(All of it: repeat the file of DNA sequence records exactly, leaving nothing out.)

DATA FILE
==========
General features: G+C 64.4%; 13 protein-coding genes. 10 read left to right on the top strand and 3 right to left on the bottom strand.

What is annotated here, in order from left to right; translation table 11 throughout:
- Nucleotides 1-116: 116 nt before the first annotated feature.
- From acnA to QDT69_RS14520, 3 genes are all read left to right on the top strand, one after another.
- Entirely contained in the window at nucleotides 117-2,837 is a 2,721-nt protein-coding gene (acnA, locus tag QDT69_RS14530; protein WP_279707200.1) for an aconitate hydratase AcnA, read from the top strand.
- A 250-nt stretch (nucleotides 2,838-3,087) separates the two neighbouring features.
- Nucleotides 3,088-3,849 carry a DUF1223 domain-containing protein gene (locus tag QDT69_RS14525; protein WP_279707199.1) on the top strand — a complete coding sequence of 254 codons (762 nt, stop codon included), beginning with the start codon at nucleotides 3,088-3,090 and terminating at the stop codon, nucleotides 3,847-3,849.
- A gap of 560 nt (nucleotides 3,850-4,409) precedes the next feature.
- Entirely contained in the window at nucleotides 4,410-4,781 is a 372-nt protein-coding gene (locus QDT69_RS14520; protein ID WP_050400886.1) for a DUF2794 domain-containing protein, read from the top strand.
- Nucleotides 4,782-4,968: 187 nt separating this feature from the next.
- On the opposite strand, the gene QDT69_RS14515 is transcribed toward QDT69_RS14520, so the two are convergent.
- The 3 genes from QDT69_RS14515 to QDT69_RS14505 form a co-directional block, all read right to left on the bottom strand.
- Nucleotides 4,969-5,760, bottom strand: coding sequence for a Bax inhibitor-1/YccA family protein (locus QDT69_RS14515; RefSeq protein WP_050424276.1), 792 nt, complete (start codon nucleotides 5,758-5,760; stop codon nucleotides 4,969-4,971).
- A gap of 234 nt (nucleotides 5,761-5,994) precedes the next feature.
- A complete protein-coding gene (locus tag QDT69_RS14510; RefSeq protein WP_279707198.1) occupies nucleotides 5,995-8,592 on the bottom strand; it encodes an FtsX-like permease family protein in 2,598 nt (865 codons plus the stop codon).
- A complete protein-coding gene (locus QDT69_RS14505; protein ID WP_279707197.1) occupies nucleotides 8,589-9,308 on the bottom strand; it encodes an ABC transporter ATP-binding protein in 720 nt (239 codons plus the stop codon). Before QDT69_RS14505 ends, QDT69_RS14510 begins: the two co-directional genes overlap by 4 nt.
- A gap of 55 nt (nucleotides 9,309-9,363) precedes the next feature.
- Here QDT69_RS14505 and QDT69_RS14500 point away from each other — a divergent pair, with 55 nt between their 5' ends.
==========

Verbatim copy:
General features: G+C 64.4%; 13 protein-coding genes. 10 read left to right on the top strand and 3 right to left on the bottom strand.

What is annotated here, in order from left to right; translation table 11 throughout:
- Nucleotides 1-116: 116 nt before the first annotated feature.
- From acnA to QDT69_RS14520, 3 genes are all read left to right on the top strand, one after another.
- Entirely contained in the window at nucleotides 117-2,837 is a 2,721-nt protein-coding gene (acnA, locus tag QDT69_RS14530; protein WP_279707200.1) for an aconitate hydratase AcnA, read from the top strand.
- A 250-nt stretch (nucleotides 2,838-3,087) separates the two neighbouring features.
- Nucleotides 3,088-3,849 carry a DUF1223 domain-containing protein gene (locus tag QDT69_RS14525; protein WP_279707199.1) on the top strand — a complete coding sequence of 254 codons (762 nt, stop codon included), beginning with the start codon at nucleotides 3,088-3,090 and terminating at the stop codon, nucleotides 3,847-3,849.
- A gap of 560 nt (nucleotides 3,850-4,409) precedes the next feature.
- Entirely contained in the window at nucleotides 4,410-4,781 is a 372-nt protein-coding gene (locus QDT69_RS14520; protein ID WP_050400886.1) for a DUF2794 domain-containing protein, read from the top strand.
- Nucleotides 4,782-4,968: 187 nt separating this feature from the next.
- On the opposite strand, the gene QDT69_RS14515 is transcribed toward QDT69_RS14520, so the two are convergent.
- The 3 genes from QDT69_RS14515 to QDT69_RS14505 form a co-directional block, all read right to left on the bottom strand.
- Nucleotides 4,969-5,760, bottom strand: coding sequence for a Bax inhibitor-1/YccA family protein (locus QDT69_RS14515; RefSeq protein WP_050424276.1), 792 nt, complete (start codon nucleotides 5,758-5,760; stop codon nucleotides 4,969-4,971).
- A gap of 234 nt (nucleotides 5,761-5,994) precedes the next feature.
- A complete protein-coding gene (locus tag QDT69_RS14510; RefSeq protein WP_279707198.1) occupies nucleotides 5,995-8,592 on the bottom strand; it encodes an FtsX-like permease family protein in 2,598 nt (865 codons plus the stop codon).
- A complete protein-coding gene (locus QDT69_RS14505; protein ID WP_279707197.1) occupies nucleotides 8,589-9,308 on the bottom strand; it encodes an ABC transporter ATP-binding protein in 720 nt (239 codons plus the stop codon). Before QDT69_RS14505 ends, QDT69_RS14510 begins: the two co-directional genes overlap by 4 nt.
- A gap of 55 nt (nucleotides 9,309-9,363) precedes the next feature.
- Here QDT69_RS14505 and QDT69_RS14500 point away from each other — a divergent pair, with 55 nt between their 5' ends.